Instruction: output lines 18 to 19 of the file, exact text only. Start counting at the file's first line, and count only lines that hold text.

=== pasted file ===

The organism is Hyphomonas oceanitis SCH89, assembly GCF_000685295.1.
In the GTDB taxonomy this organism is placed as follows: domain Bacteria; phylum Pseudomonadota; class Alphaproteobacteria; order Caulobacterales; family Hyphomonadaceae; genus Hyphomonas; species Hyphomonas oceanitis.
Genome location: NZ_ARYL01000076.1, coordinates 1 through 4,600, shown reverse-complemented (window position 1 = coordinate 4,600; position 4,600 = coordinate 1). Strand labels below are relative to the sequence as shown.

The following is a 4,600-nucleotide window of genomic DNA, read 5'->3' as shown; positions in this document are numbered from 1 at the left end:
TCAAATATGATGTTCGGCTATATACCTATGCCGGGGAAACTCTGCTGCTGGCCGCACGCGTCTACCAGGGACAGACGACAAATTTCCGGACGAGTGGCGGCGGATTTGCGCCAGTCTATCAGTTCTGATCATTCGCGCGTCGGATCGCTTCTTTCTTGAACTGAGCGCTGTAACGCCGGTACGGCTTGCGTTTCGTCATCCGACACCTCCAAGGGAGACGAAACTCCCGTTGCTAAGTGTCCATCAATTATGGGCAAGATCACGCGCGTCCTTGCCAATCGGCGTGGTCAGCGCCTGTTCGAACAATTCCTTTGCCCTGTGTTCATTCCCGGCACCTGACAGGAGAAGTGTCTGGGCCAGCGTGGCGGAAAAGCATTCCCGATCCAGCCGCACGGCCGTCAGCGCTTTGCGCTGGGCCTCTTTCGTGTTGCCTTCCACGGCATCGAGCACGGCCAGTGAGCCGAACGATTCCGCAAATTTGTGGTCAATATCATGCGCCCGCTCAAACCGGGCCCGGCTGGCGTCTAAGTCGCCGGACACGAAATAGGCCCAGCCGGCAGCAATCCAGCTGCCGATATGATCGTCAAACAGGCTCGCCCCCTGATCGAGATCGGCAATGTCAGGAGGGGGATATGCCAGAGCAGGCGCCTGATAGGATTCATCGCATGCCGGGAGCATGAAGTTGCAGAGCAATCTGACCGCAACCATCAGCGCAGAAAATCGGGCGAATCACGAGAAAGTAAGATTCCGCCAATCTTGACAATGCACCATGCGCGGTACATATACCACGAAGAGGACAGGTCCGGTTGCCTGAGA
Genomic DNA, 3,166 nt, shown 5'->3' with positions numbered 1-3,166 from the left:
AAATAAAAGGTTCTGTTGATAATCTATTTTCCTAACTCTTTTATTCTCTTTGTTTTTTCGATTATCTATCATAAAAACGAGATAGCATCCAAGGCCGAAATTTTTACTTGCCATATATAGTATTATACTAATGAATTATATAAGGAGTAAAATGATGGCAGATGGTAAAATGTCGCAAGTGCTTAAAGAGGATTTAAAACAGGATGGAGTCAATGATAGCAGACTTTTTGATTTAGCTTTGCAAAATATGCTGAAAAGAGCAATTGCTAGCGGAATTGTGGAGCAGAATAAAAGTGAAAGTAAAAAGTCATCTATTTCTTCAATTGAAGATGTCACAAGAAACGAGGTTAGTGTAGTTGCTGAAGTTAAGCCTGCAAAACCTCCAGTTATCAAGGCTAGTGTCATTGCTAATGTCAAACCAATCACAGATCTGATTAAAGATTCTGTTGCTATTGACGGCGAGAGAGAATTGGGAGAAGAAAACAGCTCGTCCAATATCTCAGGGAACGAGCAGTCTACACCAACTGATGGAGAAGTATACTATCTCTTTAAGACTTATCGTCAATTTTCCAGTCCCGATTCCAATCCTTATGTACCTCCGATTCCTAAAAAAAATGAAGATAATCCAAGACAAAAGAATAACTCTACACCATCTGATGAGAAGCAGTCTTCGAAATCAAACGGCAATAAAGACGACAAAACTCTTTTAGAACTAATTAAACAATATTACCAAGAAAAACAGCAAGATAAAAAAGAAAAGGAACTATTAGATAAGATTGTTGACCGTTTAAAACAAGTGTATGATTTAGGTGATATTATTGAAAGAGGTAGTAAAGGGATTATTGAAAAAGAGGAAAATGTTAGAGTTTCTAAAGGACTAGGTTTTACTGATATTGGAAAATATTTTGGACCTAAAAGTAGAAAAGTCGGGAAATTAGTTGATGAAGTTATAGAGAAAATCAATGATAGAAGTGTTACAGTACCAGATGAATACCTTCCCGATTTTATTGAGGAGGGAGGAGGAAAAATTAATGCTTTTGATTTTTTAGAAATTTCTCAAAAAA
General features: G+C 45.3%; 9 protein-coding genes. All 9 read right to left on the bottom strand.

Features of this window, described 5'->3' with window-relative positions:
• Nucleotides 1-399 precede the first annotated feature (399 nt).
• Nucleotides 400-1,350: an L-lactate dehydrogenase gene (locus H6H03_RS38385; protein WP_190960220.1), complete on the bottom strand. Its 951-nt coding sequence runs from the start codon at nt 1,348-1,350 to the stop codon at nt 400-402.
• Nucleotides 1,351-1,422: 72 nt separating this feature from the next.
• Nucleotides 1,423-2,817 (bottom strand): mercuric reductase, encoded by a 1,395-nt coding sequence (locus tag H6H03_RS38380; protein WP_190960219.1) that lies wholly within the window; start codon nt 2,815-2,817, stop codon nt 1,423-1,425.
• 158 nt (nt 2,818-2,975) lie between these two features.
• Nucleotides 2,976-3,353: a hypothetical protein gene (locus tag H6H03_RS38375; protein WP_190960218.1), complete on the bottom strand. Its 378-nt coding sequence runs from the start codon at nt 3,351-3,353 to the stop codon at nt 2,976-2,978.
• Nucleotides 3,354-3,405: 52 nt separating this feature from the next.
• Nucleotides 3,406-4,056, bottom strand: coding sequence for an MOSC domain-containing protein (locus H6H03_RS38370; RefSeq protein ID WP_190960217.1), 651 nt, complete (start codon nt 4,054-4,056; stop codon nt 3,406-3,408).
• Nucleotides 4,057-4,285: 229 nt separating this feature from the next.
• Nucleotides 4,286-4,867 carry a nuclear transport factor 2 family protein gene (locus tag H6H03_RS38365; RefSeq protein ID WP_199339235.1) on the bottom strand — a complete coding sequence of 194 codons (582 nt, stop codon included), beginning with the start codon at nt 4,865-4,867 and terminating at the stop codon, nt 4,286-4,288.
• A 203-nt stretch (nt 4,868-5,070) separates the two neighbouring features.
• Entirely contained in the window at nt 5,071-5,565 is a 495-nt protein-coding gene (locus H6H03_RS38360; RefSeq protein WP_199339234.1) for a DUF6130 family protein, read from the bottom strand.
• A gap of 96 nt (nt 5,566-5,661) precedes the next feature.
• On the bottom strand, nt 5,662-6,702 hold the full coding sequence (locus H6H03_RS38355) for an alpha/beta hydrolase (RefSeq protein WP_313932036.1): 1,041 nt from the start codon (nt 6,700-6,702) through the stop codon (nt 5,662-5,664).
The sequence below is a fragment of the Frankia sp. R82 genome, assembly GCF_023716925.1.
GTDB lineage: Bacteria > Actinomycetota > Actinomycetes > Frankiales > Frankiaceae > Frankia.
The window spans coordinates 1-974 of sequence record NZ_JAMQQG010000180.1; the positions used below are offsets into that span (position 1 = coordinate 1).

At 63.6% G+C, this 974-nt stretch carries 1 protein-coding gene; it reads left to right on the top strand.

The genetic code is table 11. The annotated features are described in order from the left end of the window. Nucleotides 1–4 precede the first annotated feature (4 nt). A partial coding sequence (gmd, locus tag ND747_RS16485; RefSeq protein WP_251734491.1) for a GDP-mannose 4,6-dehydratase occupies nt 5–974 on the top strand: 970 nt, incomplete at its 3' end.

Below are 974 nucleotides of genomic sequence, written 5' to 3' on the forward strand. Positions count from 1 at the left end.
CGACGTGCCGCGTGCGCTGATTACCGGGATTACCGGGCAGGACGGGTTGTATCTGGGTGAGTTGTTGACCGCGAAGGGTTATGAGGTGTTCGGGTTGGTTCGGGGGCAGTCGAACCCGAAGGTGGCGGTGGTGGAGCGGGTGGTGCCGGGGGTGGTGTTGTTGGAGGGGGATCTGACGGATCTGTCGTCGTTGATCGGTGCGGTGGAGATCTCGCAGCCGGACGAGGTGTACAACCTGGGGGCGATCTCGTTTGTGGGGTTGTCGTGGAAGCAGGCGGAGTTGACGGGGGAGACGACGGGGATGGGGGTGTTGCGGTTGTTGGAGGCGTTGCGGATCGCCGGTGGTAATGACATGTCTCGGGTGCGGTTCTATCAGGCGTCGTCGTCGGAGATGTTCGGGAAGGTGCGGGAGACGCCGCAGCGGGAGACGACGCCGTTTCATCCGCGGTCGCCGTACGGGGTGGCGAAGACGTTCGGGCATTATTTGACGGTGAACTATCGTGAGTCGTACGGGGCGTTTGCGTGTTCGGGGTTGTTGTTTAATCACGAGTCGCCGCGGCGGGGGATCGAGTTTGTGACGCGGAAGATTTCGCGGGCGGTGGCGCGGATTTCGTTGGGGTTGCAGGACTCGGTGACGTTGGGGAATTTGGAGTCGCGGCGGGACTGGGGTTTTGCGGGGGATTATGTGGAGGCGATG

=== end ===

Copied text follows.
• Nucleotides 4,057-4,285: 229 nt separating this feature from the next.
• Nucleotides 4,286-4,867 carry a nuclear transport factor 2 family protein gene (locus tag H6H03_RS38365; RefSeq protein ID WP_199339235.1) on the bottom strand — a complete coding sequence of 194 codons (582 nt, stop codon included), beginning with the start codon at nt 4,865-4,867 and terminating at the stop codon, nt 4,286-4,288.